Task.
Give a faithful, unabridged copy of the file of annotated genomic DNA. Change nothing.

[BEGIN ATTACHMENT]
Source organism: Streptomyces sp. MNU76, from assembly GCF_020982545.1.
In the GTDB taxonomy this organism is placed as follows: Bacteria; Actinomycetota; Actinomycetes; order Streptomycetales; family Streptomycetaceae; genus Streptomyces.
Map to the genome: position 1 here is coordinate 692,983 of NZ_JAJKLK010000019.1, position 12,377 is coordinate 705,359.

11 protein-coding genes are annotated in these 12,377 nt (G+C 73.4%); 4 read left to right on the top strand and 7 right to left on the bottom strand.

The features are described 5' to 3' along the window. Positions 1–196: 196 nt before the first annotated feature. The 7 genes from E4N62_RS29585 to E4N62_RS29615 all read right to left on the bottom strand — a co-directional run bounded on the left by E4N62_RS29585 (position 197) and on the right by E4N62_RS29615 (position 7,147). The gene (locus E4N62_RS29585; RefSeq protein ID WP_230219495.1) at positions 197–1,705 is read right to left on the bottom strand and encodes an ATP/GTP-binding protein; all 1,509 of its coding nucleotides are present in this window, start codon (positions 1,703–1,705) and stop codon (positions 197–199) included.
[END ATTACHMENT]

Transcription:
Source organism: Streptomyces sp. MNU76, from assembly GCF_020982545.1.
In the GTDB taxonomy this organism is placed as follows: Bacteria; Actinomycetota; Actinomycetes; order Streptomycetales; family Streptomycetaceae; genus Streptomyces.
Map to the genome: position 1 here is coordinate 692,983 of NZ_JAJKLK010000019.1, position 12,377 is coordinate 705,359.

11 protein-coding genes are annotated in these 12,377 nt (G+C 73.4%); 4 read left to right on the top strand and 7 right to left on the bottom strand.

The features are described 5' to 3' along the window. Positions 1–196: 196 nt before the first annotated feature. The 7 genes from E4N62_RS29585 to E4N62_RS29615 all read right to left on the bottom strand — a co-directional run bounded on the left by E4N62_RS29585 (position 197) and on the right by E4N62_RS29615 (position 7,147). The gene (locus E4N62_RS29585; RefSeq protein ID WP_230219495.1) at positions 197–1,705 is read right to left on the bottom strand and encodes an ATP/GTP-binding protein; all 1,509 of its coding nucleotides are present in this window, start codon (positions 1,703–1,705) and stop codon (positions 197–199) included.